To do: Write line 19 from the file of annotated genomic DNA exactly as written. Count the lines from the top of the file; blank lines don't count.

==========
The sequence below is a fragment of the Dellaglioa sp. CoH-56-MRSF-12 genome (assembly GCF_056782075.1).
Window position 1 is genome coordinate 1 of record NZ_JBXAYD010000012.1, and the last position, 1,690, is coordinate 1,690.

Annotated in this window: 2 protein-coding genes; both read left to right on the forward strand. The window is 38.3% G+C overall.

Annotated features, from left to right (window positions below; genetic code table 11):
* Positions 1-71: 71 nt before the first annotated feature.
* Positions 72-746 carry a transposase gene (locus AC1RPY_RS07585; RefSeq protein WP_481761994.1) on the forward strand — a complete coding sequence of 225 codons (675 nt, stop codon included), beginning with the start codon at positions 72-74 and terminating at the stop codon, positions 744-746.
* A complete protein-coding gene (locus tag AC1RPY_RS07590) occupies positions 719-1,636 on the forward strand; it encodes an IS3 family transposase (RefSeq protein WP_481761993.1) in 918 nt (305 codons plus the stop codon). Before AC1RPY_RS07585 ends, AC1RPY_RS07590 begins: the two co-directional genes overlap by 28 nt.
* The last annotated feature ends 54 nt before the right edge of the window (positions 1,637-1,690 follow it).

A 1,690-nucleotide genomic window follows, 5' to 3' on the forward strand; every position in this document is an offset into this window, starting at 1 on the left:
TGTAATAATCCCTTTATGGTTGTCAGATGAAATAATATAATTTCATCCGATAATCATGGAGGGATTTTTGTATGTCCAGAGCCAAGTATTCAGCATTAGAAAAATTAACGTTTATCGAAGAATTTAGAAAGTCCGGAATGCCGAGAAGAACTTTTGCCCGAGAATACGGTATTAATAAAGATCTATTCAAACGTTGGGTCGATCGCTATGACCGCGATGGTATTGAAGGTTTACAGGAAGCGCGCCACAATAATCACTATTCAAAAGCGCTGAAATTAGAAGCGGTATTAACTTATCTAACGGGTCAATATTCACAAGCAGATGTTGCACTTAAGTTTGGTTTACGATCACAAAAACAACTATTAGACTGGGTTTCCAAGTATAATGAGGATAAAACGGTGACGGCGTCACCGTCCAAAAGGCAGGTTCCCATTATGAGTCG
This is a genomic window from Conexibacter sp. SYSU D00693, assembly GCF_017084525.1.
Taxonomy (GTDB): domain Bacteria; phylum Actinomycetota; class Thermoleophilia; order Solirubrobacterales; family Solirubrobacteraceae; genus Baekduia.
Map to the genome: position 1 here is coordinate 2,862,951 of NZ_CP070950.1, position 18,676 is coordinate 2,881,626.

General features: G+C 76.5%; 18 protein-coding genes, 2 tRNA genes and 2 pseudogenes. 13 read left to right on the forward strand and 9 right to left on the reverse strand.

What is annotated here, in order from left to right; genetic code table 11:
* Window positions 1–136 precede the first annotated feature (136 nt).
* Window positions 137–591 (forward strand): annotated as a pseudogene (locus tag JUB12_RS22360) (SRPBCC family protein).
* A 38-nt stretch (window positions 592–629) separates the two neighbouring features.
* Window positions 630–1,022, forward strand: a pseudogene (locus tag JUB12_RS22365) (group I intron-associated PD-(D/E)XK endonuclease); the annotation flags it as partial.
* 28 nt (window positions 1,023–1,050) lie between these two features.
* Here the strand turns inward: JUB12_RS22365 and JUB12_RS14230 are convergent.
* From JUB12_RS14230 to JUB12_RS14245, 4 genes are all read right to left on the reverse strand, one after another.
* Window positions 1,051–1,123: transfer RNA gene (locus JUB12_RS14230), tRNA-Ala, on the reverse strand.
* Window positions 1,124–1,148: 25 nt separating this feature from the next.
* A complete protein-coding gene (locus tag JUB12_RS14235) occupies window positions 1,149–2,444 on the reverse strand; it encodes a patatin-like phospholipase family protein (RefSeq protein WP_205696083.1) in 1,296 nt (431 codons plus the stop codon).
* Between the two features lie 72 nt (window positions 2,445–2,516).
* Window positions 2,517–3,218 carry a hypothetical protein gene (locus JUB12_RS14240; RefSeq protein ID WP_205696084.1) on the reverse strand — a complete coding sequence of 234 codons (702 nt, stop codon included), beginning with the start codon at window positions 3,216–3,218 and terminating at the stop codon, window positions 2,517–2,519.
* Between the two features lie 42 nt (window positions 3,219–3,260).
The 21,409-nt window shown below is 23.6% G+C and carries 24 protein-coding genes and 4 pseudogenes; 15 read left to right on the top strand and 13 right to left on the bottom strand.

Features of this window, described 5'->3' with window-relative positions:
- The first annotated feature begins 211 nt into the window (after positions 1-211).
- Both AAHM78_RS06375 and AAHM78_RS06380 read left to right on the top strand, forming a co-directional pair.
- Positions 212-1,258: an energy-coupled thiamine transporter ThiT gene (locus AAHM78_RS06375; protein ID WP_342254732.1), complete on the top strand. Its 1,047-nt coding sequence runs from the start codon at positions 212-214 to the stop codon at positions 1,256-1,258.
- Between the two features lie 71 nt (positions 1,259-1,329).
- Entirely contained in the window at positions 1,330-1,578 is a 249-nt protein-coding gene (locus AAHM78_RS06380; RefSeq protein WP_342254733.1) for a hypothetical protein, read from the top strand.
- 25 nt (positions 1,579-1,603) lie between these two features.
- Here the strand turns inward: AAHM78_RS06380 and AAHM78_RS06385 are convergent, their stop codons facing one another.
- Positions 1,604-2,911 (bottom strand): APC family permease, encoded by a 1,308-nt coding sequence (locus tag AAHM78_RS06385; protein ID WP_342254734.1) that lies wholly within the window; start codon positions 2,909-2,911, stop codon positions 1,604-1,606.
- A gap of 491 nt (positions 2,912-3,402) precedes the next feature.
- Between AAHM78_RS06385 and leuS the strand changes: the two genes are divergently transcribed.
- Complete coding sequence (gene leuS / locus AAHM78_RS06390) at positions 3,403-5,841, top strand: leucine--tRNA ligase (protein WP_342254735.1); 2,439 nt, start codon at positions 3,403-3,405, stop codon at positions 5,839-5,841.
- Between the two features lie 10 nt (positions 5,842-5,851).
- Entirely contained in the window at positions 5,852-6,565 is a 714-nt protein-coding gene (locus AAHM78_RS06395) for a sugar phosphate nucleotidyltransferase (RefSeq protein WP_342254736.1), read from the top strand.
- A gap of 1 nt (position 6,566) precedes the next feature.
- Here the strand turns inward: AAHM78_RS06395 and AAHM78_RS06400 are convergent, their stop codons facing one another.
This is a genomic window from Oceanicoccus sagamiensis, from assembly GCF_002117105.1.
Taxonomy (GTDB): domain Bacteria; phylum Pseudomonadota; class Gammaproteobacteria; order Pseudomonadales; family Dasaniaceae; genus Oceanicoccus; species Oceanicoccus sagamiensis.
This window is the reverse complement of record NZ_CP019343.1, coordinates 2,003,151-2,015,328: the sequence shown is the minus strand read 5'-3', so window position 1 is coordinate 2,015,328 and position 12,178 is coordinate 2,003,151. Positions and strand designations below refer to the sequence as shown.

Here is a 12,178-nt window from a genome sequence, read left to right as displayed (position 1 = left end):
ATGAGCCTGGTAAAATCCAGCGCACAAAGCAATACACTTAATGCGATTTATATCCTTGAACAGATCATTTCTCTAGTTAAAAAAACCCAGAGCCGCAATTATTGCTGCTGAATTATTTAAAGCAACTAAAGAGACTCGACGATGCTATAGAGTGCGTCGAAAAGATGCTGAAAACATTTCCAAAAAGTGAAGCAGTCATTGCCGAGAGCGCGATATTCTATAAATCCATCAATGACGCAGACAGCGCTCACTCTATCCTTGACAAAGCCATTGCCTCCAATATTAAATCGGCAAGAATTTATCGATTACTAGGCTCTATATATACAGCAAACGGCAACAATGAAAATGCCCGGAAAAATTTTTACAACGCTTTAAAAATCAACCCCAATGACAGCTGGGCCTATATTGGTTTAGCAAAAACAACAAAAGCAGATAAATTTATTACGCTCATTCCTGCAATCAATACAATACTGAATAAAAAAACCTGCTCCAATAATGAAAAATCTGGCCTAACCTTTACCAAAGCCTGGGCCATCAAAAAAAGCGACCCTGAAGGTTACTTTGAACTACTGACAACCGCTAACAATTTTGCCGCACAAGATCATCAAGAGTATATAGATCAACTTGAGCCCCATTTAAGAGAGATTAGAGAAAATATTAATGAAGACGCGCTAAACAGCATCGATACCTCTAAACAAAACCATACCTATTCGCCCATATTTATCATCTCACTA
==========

* Window positions 630–1,022, forward strand: a pseudogene (locus tag JUB12_RS22365) (group I intron-associated PD-(D/E)XK endonuclease); the annotation flags it as partial.